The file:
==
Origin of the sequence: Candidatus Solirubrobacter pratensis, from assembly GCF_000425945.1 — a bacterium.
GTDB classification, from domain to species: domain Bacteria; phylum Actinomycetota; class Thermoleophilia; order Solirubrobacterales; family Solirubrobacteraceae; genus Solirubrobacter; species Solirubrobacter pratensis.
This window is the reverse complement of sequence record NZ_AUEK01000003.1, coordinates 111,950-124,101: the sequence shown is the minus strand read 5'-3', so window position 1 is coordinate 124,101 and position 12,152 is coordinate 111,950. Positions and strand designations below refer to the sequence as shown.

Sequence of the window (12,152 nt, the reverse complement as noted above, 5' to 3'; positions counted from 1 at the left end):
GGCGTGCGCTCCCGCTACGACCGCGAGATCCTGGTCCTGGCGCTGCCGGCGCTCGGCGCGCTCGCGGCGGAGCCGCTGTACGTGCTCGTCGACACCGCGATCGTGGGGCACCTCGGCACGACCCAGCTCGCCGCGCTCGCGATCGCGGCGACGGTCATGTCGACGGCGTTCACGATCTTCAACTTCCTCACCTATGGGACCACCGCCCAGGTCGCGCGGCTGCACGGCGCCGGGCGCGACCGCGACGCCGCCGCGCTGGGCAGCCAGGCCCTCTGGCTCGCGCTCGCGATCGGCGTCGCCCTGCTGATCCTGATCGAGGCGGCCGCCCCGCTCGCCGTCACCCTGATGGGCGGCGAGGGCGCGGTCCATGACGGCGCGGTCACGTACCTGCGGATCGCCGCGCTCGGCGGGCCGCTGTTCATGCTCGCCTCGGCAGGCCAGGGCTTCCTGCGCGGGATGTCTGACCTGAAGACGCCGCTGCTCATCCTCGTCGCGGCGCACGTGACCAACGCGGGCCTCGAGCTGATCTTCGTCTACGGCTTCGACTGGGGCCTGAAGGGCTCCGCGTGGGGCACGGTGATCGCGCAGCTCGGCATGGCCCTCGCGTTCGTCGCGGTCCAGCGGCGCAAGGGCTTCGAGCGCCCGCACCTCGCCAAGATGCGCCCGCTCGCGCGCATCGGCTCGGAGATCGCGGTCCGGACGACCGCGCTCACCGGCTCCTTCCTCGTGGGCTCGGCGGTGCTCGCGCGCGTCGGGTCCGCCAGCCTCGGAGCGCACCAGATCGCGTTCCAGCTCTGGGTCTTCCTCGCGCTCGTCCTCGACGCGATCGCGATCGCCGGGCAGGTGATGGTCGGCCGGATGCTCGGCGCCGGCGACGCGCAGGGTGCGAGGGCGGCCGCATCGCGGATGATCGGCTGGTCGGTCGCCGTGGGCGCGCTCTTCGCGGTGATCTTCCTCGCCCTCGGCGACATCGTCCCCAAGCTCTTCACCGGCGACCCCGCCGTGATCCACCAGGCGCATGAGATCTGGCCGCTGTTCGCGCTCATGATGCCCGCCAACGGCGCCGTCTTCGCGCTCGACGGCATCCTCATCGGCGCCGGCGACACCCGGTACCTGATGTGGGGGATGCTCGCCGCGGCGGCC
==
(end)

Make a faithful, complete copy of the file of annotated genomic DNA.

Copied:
Origin of the sequence: Candidatus Solirubrobacter pratensis, from assembly GCF_000425945.1 — a bacterium.
GTDB classification, from domain to species: domain Bacteria; phylum Actinomycetota; class Thermoleophilia; order Solirubrobacterales; family Solirubrobacteraceae; genus Solirubrobacter; species Solirubrobacter pratensis.
This window is the reverse complement of sequence record NZ_AUEK01000003.1, coordinates 111,950-124,101: the sequence shown is the minus strand read 5'-3', so window position 1 is coordinate 124,101 and position 12,152 is coordinate 111,950. Positions and strand designations below refer to the sequence as shown.

Sequence of the window (12,152 nt, the reverse complement as noted above, 5' to 3'; positions counted from 1 at the left end):
GGCGTGCGCTCCCGCTACGACCGCGAGATCCTGGTCCTGGCGCTGCCGGCGCTCGGCGCGCTCGCGGCGGAGCCGCTGTACGTGCTCGTCGACACCGCGATCGTGGGGCACCTCGGCACGACCCAGCTCGCCGCGCTCGCGATCGCGGCGACGGTCATGTCGACGGCGTTCACGATCTTCAACTTCCTCACCTATGGGACCACCGCCCAGGTCGCGCGGCTGCACGGCGCCGGGCGCGACCGCGACGCCGCCGCGCTGGGCAGCCAGGCCCTCTGGCTCGCGCTCGCGATCGGCGTCGCCCTGCTGATCCTGATCGAGGCGGCCGCCCCGCTCGCCGTCACCCTGATGGGCGGCGAGGGCGCGGTCCATGACGGCGCGGTCACGTACCTGCGGATCGCCGCGCTCGGCGGGCCGCTGTTCATGCTCGCCTCGGCAGGCCAGGGCTTCCTGCGCGGGATGTCTGACCTGAAGACGCCGCTGCTCATCCTCGTCGCGGCGCACGTGACCAACGCGGGCCTCGAGCTGATCTTCGTCTACGGCTTCGACTGGGGCCTGAAGGGCTCCGCGTGGGGCACGGTGATCGCGCAGCTCGGCATGGCCCTCGCGTTCGTCGCGGTCCAGCGGCGCAAGGGCTTCGAGCGCCCGCACCTCGCCAAGATGCGCCCGCTCGCGCGCATCGGCTCGGAGATCGCGGTCCGGACGACCGCGCTCACCGGCTCCTTCCTCGTGGGCTCGGCGGTGCTCGCGCGCGTCGGGTCCGCCAGCCTCGGAGCGCACCAGATCGCGTTCCAGCTCTGGGTCTTCCTCGCGCTCGTCCTCGACGCGATCGCGATCGCCGGGCAGGTGATGGTCGGCCGGATGCTCGGCGCCGGCGACGCGCAGGGTGCGAGGGCGGCCGCATCGCGGATGATCGGCTGGTCGGTCGCCGTGGGCGCGCTCTTCGCGGTGATCTTCCTCGCCCTCGGCGACATCGTCCCCAAGCTCTTCACCGGCGACCCCGCCGTGATCCACCAGGCGCATGAGATCTGGCCGCTGTTCGCGCTCATGATGCCCGCCAACGGCGCCGTCTTCGCGCTCGACGGCATCCTCATCGGCGCCGGCGACACCCGGTACCTGATGTGGGGGATGCTCGCCGCGGCGGCC